In safe, well organized, nearly slum-free Japan who becomes a mobster?

Out-castes & the Yakuza

In general, two groups of people are represented in organized crime well in excess of their numbers in the general population: Burakumin and Korean-Japanese.

The Burakumin, or Dowa, are the descendants of Japan's outcaste community. Their ancestors did unclean work - anything to do with corpses, animal skins, etc. - and were legally compelled to live in certain parts of cities and rural areas designated for them. They were and are discriminated against, and are perhaps the last living element of Japanese feudalism. Some estimates have Yakuza membership as being as much as 60-70% Burakumin. The other group is Korean-Japanese, who were forcibly brought to Japan as laborers in the pre-War period. They also continue to face discrimination.

Like Chinese Triads and the Italian Mafia, the Japanese Yakuza's primary raison d'etre is to make money, lots of money. They have done this through real estate, drugs, prostitution, pornography, control of ports and construction, and with a heavy hand in all of Japan's entertainment areas. They are also rumored to control pro wrestling and track bike racing.

Japanese organized crime also uses blackmail to get money or favors from the powerful. This often includes a Who's Who of Japanese industry and entertainment.

Ironically, the Yakuza are also closely tied to if not actual card-carrying right-wing nationalists. Considering their origins - with many of them coming from socially despised groups - their nationalism is hard to comprehend. However, they have in the past played a roll in breaking up union demonstrations and anything with a leftward slant. Similarly, the mob has deep connections with the uyoku (far right) groups who drive their ubiquitous black sound trucks through Japanese cities railing about North Korea, the US, and any perceived insult to the Emperor. The uyoku can be very violent and are one way the mob can influence the political process.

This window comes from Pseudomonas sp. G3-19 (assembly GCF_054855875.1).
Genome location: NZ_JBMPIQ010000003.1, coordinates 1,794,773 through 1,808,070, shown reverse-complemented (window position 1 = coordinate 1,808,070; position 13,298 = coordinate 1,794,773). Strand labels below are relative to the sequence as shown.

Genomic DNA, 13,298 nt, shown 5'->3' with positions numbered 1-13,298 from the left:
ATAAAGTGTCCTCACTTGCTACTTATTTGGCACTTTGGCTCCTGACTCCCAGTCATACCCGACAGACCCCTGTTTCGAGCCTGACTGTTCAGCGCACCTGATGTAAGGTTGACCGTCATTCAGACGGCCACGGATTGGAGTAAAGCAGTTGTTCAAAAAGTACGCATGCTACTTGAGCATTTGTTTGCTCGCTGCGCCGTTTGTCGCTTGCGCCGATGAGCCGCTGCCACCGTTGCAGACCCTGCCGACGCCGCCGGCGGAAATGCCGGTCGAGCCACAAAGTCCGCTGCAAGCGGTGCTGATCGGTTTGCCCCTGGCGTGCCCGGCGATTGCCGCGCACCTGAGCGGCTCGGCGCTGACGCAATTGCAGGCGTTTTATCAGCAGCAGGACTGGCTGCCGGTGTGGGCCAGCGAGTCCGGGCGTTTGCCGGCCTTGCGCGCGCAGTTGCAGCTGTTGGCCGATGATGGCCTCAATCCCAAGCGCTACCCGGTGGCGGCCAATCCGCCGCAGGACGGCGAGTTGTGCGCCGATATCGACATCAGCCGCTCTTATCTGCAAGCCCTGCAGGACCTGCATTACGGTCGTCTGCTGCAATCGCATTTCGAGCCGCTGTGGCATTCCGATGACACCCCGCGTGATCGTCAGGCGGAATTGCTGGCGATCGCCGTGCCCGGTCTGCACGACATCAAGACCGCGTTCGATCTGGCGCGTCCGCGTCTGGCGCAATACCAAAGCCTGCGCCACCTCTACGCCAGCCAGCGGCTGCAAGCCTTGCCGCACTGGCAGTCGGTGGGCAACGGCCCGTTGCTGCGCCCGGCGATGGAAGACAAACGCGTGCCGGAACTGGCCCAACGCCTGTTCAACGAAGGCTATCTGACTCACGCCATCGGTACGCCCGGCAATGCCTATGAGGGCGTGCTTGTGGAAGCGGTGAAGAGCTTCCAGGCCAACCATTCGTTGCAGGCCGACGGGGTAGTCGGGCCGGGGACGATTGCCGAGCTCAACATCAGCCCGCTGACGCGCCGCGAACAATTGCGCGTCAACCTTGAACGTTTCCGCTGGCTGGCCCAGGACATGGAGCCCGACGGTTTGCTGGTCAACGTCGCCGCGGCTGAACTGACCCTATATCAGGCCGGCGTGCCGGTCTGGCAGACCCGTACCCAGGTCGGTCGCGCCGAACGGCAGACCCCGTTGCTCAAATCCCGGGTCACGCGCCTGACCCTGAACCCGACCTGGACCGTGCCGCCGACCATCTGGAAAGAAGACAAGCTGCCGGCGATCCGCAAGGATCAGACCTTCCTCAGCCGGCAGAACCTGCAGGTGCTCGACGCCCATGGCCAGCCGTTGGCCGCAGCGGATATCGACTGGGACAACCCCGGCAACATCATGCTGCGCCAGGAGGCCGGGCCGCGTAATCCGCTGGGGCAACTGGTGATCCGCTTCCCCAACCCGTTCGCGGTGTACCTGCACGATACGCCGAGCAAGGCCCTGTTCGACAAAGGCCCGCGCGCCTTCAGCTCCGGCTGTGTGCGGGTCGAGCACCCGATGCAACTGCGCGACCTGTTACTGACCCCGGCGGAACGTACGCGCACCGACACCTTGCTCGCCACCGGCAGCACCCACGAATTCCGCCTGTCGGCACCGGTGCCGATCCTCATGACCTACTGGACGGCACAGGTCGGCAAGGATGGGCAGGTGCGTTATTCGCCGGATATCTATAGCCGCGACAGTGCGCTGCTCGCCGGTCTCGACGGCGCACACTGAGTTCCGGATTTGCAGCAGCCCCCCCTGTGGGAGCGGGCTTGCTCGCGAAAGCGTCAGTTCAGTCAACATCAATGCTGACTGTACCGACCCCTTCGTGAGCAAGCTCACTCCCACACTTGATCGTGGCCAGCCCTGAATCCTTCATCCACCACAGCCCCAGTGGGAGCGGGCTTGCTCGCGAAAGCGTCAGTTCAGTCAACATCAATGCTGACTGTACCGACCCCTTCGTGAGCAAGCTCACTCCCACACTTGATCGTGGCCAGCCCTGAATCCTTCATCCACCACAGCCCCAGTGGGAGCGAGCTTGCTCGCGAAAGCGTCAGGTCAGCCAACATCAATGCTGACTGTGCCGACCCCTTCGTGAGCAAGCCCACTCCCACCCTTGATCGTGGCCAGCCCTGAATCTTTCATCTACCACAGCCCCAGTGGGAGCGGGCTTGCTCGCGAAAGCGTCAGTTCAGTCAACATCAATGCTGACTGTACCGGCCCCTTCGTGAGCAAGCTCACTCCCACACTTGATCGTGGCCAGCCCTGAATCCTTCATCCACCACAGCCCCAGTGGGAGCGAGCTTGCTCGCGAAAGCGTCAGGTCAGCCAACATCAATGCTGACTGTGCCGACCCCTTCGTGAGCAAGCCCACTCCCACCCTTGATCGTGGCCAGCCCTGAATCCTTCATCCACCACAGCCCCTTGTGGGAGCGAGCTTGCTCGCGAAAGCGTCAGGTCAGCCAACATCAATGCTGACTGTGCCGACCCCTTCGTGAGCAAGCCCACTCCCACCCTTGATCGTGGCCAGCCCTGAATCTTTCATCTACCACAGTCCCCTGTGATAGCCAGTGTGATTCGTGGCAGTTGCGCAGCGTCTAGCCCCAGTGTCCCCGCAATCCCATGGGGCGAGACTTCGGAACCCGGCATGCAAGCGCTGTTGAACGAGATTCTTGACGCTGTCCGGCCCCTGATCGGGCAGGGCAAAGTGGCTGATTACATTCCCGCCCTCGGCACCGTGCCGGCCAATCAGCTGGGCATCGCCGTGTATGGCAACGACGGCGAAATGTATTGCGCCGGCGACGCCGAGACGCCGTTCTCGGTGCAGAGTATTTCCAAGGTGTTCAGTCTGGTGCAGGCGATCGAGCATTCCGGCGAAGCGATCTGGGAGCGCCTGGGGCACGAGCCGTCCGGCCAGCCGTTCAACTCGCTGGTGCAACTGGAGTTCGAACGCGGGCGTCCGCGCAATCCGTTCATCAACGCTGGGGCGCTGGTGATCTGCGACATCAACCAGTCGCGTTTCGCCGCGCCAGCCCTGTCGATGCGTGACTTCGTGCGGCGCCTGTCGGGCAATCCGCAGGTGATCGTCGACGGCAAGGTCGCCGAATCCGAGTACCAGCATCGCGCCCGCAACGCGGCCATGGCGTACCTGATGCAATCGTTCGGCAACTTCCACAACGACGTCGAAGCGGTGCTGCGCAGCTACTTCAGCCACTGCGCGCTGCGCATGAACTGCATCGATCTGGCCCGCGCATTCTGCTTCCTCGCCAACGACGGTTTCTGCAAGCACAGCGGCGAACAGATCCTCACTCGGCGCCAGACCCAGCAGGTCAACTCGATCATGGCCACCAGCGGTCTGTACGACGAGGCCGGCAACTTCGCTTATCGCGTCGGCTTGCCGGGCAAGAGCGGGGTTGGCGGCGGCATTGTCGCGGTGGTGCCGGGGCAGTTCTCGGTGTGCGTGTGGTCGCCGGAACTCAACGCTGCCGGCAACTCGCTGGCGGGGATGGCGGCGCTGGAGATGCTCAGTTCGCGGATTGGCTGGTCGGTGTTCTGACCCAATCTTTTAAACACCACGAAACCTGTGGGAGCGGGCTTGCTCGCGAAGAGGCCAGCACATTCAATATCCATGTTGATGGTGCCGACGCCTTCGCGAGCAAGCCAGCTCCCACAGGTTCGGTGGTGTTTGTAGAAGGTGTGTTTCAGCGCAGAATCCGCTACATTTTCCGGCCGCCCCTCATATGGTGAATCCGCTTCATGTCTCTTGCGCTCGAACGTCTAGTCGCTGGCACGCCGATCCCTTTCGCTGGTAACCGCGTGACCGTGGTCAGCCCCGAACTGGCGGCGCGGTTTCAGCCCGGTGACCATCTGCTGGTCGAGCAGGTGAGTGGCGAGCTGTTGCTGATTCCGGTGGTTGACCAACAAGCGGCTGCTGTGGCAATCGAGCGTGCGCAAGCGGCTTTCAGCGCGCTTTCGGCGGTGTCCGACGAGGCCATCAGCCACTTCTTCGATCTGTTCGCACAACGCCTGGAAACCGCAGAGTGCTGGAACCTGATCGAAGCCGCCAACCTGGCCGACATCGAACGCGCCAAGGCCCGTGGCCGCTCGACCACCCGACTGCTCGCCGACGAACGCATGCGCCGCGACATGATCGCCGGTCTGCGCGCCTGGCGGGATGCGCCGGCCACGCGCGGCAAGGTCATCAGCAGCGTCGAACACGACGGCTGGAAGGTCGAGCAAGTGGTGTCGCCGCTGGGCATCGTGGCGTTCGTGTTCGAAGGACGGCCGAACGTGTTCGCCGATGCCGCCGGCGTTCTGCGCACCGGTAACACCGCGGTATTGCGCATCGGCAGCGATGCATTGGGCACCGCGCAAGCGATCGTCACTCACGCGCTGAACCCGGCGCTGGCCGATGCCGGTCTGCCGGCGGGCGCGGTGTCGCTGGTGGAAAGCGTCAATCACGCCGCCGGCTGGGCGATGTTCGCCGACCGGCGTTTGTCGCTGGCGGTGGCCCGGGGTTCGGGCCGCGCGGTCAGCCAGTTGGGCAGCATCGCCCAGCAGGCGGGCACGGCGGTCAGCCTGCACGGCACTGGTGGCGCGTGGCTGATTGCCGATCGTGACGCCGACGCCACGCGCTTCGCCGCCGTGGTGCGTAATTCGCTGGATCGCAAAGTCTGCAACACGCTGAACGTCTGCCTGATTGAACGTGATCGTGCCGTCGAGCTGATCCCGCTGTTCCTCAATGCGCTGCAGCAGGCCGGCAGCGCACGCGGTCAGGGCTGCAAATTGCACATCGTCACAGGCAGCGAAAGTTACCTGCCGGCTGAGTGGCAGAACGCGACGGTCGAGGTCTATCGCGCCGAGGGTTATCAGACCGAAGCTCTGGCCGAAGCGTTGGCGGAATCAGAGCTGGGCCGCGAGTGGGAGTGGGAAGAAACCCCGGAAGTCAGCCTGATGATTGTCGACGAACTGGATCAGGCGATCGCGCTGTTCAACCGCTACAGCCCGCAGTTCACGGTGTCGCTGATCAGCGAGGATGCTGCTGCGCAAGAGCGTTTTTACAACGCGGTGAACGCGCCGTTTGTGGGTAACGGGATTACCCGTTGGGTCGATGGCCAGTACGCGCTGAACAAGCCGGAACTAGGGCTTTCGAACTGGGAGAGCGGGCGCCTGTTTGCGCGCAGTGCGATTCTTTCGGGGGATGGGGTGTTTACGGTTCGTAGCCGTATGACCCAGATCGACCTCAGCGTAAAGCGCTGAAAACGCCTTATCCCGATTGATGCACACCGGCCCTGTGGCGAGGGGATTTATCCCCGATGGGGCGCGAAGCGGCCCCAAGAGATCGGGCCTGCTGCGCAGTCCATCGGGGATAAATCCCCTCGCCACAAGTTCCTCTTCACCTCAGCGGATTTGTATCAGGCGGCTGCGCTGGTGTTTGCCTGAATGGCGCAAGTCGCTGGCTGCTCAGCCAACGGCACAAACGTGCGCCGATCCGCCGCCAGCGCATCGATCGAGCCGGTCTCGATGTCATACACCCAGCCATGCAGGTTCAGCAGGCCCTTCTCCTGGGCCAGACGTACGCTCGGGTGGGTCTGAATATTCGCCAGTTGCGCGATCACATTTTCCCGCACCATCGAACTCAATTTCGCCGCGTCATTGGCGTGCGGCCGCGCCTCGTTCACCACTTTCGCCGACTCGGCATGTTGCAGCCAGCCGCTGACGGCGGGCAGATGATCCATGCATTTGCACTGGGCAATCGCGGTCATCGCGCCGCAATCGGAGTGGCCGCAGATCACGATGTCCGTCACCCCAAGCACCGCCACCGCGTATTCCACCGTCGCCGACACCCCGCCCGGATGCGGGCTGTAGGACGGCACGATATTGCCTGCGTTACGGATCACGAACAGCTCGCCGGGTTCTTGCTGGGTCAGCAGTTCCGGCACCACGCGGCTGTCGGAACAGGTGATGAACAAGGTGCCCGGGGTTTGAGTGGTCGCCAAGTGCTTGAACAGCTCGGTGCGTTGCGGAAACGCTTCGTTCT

Their self-image though is still rooted in the Robin Hood myth with a Japanese slant. The concepts of "honor" and "service" are very important. Following the Kobe earthquake in 1995, for example, the Yamaguchi-gumi crime syndicate, which is based in Kobe and is Japan's largest crime group, made headlines by performing disaster relief efforts that the government failed to.

Shortly thereafter, in March 1995, the Japanese government passed the "Act for Prevention of Unlawful Activities by Criminal Gang Members" law. This made traditional racketeering much more difficult.

Membership was said to have dipped a bit following passage of this law. However, the Yakuza are nothing if not inventive and they continue to exercise tremendous influence on Japanese society.

Related Japan Resources

Buraku Liberation League

Books on Japan's Yakuza

Yakuza Moon
The Cape and Other Stories from the Ghetto
Tokyo Vice: An American Reporter on the Police Beat in Japan

C. Ogawa


Books on Japanese Culture